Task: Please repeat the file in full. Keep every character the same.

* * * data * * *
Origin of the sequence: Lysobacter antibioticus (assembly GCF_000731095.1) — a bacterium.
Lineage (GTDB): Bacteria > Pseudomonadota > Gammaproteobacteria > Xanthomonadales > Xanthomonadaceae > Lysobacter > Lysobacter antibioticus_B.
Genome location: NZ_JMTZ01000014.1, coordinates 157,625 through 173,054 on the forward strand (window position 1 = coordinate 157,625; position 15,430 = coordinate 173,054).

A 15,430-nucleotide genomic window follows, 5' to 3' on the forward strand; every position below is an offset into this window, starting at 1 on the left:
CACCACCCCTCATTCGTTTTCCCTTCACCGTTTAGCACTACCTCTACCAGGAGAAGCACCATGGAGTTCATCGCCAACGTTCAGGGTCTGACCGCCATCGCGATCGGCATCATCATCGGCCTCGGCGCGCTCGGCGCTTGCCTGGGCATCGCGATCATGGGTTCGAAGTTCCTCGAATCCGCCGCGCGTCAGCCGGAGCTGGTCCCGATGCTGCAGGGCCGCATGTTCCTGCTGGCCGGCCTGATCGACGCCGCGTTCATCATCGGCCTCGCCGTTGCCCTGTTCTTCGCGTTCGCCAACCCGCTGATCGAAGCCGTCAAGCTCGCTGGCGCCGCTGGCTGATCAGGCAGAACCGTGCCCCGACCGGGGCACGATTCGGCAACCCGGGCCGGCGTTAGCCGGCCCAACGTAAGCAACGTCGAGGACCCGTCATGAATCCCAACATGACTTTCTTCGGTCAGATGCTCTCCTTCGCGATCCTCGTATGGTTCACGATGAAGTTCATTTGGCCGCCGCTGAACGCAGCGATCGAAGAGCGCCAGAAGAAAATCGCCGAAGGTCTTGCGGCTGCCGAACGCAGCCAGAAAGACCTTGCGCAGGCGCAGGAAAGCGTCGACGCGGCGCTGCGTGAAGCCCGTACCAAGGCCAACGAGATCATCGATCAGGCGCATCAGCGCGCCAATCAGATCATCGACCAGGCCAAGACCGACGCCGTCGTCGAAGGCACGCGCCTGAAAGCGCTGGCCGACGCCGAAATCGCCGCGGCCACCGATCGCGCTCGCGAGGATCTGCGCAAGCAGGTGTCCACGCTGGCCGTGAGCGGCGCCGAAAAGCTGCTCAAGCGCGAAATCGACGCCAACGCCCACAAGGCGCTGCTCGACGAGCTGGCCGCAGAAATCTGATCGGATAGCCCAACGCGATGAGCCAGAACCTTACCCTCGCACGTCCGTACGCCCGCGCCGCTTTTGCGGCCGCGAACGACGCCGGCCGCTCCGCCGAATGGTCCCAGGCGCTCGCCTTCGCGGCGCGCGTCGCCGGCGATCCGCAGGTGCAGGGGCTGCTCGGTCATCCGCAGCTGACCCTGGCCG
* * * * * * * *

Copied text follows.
Origin of the sequence: Lysobacter antibioticus (assembly GCF_000731095.1) — a bacterium.
Lineage (GTDB): Bacteria > Pseudomonadota > Gammaproteobacteria > Xanthomonadales > Xanthomonadaceae > Lysobacter > Lysobacter antibioticus_B.
Genome location: NZ_JMTZ01000014.1, coordinates 157,625 through 173,054 on the forward strand (window position 1 = coordinate 157,625; position 15,430 = coordinate 173,054).

A 15,430-nucleotide genomic window follows, 5' to 3' on the forward strand; every position below is an offset into this window, starting at 1 on the left:
CACCACCCCTCATTCGTTTTCCCTTCACCGTTTAGCACTACCTCTACCAGGAGAAGCACCATGGAGTTCATCGCCAACGTTCAGGGTCTGACCGCCATCGCGATCGGCATCATCATCGGCCTCGGCGCGCTCGGCGCTTGCCTGGGCATCGCGATCATGGGTTCGAAGTTCCTCGAATCCGCCGCGCGTCAGCCGGAGCTGGTCCCGATGCTGCAGGGCCGCATGTTCCTGCTGGCCGGCCTGATCGACGCCGCGTTCATCATCGGCCTCGCCGTTGCCCTGTTCTTCGCGTTCGCCAACCCGCTGATCGAAGCCGTCAAGCTCGCTGGCGCCGCTGGCTGATCAGGCAGAACCGTGCCCCGACCGGGGCACGATTCGGCAACCCGGGCCGGCGTTAGCCGGCCCAACGTAAGCAACGTCGAGGACCCGTCATGAATCCCAACATGACTTTCTTCGGTCAGATGCTCTCCTTCGCGATCCTCGTATGGTTCACGATGAAGTTCATTTGGCCGCCGCTGAACGCAGCGATCGAAGAGCGCCAGAAGAAAATCGCCGAAGGTCTTGCGGCTGCCGAACGCAGCCAGAAAGACCTTGCGCAGGCGCAGGAAAGCGTCGACGCGGCGCTGCGTGAAGCCCGTACCAAGGCCAACGAGATCATCGATCAGGCGCATCAGCGCGCCAATCAGATCATCGACCAGGCCAAGACCGACGCCGTCGTCGAAGGCACGCGCCTGAAAGCGCTGGCCGACGCCGAAATCGCCGCGGCCACCGATCGCGCTCGCGAGGATCTGCGCAAGCAGGTGTCCACGCTGGCCGTGAGCGGCGCCGAAAAGCTGCTCAAGCGCGAAATCGACGCCAACGCCCACAAGGCGCTGCTCGACGAGCTGGCCGCAGAAATCTGATCGGATAGCCCAACGCGATGAGCCAGAACCTTACCCTCGCACGTCCGTACGCCCGCGCCGCTTTTGCGGCCGCGAACGACGCCGGCCGCTCCGCCGAATGGTCCCAGGCGCTCGCCTTCGCGGCGCGCGTCGCCGGCGATCCGCAGGTGCAGGGGCTGCTCGGTCATCCGCAGCTGACCCTGGCCG